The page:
Fellahpro, the startup promoting solar energy in agriculture

It is in the city of Errachidia that an adept in the world of agriculture, Ismail Bouhamidi, a specialist in agricultural machinery, launched Fellahpro, a start-up that offers efficient solutions to support less intensive and optimized agricultural economic models in the face of irrigation and solar pumping problems. Its offer is aimed at professional farmers who own accumulation basins, farmers and agricultural cooperatives in the date palm and olive oil sector.

Since 2020, the year in which the young rebento was born, its commitment to the development of adapted solutions has not stopped. Its mission is to support the entire production cycle of the plant, from soil preparation, sowing, crop maintenance, prevention, identification and treatment of diseases, insects and weeds, to harvesting and storage, agricultural mechanics, etc. Specifically, the startup offers:

– Field support allowing, for example, to carry out feasibility studies, map farms, analyze soils and plants, detect and control weeds,

– the implementation of digital technological solutions, such as the web and mobile platform, which offers a space for discussion and advice to farmers in real time, provided by experts in agronomy on topics that affect the daily lives of farmers, such as soil preparation, plant care or harvesting Weather,

– the implementation of industrial technological solutions, such as innovative irrigation tools and customized floating solar pumping.

“On the one hand, we are helping small farmers to get rid of false expenditures on the fossil energy needed to power irrigation pumps and farm mechanization. On the other hand, we want to respond to the need for agricultural advice and support”, highlights Ismail Bouhamidi, who comes from a farming family for at least six generations in the Errachidia area.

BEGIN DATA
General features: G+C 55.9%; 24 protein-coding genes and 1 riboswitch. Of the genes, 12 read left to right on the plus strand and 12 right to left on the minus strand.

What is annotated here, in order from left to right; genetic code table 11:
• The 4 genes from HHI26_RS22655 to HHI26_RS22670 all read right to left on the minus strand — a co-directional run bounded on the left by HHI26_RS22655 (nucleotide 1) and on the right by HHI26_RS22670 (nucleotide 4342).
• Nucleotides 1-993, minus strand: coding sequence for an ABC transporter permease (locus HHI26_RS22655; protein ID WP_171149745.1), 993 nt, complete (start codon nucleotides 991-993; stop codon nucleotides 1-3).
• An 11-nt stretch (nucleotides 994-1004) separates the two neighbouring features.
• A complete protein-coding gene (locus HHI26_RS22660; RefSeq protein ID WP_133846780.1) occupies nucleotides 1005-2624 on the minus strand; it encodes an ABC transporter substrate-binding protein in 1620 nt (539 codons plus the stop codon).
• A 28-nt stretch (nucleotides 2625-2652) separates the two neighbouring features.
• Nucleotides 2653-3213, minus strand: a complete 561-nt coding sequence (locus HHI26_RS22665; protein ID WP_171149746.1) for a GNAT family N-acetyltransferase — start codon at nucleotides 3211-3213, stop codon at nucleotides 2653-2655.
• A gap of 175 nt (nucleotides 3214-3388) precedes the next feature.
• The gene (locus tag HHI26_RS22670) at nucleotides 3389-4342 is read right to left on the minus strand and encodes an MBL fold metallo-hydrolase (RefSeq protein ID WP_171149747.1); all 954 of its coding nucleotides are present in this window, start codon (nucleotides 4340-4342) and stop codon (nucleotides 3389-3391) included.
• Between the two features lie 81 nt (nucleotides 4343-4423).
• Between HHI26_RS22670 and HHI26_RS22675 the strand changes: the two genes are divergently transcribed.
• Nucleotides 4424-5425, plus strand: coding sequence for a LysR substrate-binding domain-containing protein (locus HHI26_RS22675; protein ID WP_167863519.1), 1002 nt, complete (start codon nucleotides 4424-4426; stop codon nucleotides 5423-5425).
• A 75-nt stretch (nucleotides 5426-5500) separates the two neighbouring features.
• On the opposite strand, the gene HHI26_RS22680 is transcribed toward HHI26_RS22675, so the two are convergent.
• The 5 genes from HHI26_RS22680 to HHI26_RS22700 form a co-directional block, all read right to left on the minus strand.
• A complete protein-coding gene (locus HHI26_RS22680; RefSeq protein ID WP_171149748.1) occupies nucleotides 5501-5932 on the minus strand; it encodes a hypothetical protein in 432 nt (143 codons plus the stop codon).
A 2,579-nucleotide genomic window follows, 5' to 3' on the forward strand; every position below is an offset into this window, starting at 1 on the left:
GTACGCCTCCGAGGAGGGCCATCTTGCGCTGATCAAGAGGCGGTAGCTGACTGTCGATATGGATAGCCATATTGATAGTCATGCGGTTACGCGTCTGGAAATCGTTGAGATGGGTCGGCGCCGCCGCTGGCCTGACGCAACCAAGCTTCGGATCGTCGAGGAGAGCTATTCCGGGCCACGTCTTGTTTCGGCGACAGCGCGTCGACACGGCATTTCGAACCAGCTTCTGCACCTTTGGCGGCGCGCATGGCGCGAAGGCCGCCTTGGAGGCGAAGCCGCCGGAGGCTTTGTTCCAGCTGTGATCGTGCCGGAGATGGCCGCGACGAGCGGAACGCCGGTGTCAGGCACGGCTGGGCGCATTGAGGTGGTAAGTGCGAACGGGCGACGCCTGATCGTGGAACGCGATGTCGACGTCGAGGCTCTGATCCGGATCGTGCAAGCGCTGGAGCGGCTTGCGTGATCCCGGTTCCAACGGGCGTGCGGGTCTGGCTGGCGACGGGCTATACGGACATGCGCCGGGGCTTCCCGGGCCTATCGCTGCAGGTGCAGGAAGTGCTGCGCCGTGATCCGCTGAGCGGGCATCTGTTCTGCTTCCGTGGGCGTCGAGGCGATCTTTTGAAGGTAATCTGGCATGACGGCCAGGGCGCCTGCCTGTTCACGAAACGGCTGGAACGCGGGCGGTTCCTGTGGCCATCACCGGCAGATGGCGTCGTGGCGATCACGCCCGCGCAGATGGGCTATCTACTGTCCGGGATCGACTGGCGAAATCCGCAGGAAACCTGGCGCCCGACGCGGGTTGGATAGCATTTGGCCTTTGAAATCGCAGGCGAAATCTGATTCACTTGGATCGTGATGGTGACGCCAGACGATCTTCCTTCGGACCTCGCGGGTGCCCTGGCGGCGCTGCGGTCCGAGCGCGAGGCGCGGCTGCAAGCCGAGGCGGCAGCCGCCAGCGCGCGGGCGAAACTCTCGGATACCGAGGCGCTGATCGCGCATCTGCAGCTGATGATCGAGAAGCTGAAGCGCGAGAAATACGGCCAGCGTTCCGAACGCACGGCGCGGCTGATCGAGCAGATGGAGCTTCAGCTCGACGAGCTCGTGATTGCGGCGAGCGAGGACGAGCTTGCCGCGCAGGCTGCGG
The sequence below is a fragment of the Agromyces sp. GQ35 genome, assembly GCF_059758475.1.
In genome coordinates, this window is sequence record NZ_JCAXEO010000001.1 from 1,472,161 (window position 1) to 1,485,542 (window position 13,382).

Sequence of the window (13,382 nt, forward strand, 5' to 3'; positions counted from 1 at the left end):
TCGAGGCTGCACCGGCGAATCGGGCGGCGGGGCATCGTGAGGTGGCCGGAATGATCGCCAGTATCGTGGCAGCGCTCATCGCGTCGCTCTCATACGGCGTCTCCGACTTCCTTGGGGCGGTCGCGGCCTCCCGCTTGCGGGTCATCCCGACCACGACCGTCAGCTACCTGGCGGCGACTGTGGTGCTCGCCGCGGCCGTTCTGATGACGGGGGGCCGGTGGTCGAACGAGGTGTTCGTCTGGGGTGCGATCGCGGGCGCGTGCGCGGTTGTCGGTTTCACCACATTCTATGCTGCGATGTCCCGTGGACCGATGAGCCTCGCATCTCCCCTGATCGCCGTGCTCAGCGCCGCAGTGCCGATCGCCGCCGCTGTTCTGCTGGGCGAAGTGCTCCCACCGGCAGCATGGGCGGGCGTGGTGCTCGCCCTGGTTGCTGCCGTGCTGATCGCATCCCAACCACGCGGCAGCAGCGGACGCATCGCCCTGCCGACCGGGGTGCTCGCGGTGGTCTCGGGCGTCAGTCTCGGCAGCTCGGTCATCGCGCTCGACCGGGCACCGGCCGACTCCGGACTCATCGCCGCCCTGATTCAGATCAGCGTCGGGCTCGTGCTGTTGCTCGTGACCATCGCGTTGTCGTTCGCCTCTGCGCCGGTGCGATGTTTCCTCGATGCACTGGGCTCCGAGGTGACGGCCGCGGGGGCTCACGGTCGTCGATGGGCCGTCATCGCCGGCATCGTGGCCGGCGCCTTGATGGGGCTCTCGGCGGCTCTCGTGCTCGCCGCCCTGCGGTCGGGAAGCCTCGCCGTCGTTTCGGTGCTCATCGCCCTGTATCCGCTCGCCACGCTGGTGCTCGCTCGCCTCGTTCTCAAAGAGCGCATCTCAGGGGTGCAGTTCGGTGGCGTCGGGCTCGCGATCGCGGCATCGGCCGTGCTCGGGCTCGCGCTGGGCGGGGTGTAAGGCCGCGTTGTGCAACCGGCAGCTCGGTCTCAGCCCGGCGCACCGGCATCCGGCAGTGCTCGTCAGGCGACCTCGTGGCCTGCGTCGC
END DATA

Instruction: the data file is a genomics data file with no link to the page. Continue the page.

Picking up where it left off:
Fellahpro plays the card of sustainable models

Faced with climate challenges that add to pollution and growing demography, the agricultural sector must go beyond traditional models, which are increasingly exhausted, and opt for sustainable models. In these wakes, the co-founder points out three major challenges related to irrigation:

1. The predominance of traditional irrigation tools and techniques: “the market is not yet mature. Innovative techniques such as drip irrigation have yet to penetrate most regions due to the lack of reliable business models for distribution and after-sales support”, believes the co-founder.

2. Insufficient energy to run irrigation systems and dependence on diesel: “In addition to being very polluting for the environment, most irrigation systems and water pumps require a high and constant fuel. For now, most water pumps run on diesel, which has an impact on the operation and operating costs, especially in a context of rising diesel prices”, warns Ismail Bouhamidi.

3. Inadequate groundwater management: “Most diesel-powered water pumps deplete groundwater more than necessary by pumping hard at short intervals. This threatens water resources that are being withdrawn faster than they can be replenished,” he warns.

These challenges are at the heart of Fellahpro’s mission, which offers green technologies such as solar water pumps adapted to small farms. Thus, the startup offers bespoke installations, equipped with a remote control system in the form of a mobile application.

“This customization allows the small producer to have access to a solution that meets their needs in terms of system size, dimensioning and accessibility”, highlights the entrepreneur who also does the administrative follow-up to obtain authorizations and grants.

The prospects for the development of solar pumping in Morocco are significant, especially in a context of drought. The size of the annual solar pumping market is estimated at between 75 and 100 million dollars, according to SFI, recalls the businessman.

Awareness and training, the agricultural sector’s Achilles heel

The economic viability of investments in green technologies and the establishment of efficient technologies depends on the farmer’s long-term vision and the information at his disposal. However, if the potential of green technologies is well established, awareness is still lacking.

“It is critical to educate farmers about efficient and sustainable management of water resources to improve productivity and reduce input costs, as well as developing their technical knowledge about green technologies, such as installation or ‘interview’,” says Ismail Bouhamidi

Leave a Comment